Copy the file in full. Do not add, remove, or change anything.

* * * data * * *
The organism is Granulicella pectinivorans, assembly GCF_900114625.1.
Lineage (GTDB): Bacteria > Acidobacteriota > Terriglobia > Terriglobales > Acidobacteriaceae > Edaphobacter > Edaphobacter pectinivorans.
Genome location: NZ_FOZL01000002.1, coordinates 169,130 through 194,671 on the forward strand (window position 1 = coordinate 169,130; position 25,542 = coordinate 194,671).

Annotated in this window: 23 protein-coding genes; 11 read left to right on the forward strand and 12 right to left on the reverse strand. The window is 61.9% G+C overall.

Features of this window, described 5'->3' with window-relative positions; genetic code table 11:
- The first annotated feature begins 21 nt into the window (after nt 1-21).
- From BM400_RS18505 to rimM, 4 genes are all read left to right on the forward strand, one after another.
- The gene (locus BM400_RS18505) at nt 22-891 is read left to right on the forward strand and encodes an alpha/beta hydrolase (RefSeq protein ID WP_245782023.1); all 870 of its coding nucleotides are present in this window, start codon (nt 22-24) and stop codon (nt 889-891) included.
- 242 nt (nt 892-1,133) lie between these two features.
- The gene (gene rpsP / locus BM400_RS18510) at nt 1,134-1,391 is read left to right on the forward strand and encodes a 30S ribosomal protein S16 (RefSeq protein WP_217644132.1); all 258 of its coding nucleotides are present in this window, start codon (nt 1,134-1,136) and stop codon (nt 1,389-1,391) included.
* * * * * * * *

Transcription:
The organism is Granulicella pectinivorans, assembly GCF_900114625.1.
Lineage (GTDB): Bacteria > Acidobacteriota > Terriglobia > Terriglobales > Acidobacteriaceae > Edaphobacter > Edaphobacter pectinivorans.
Genome location: NZ_FOZL01000002.1, coordinates 169,130 through 194,671 on the forward strand (window position 1 = coordinate 169,130; position 25,542 = coordinate 194,671).

Annotated in this window: 23 protein-coding genes; 11 read left to right on the forward strand and 12 right to left on the reverse strand. The window is 61.9% G+C overall.

Features of this window, described 5'->3' with window-relative positions; genetic code table 11:
- The first annotated feature begins 21 nt into the window (after nt 1-21).
- From BM400_RS18505 to rimM, 4 genes are all read left to right on the forward strand, one after another.
- The gene (locus BM400_RS18505) at nt 22-891 is read left to right on the forward strand and encodes an alpha/beta hydrolase (RefSeq protein ID WP_245782023.1); all 870 of its coding nucleotides are present in this window, start codon (nt 22-24) and stop codon (nt 889-891) included.
- 242 nt (nt 892-1,133) lie between these two features.
- The gene (gene rpsP / locus BM400_RS18510) at nt 1,134-1,391 is read left to right on the forward strand and encodes a 30S ribosomal protein S16 (RefSeq protein WP_217644132.1); all 258 of its coding nucleotides are present in this window, start codon (nt 1,134-1,136) and stop codon (nt 1,389-1,391) included.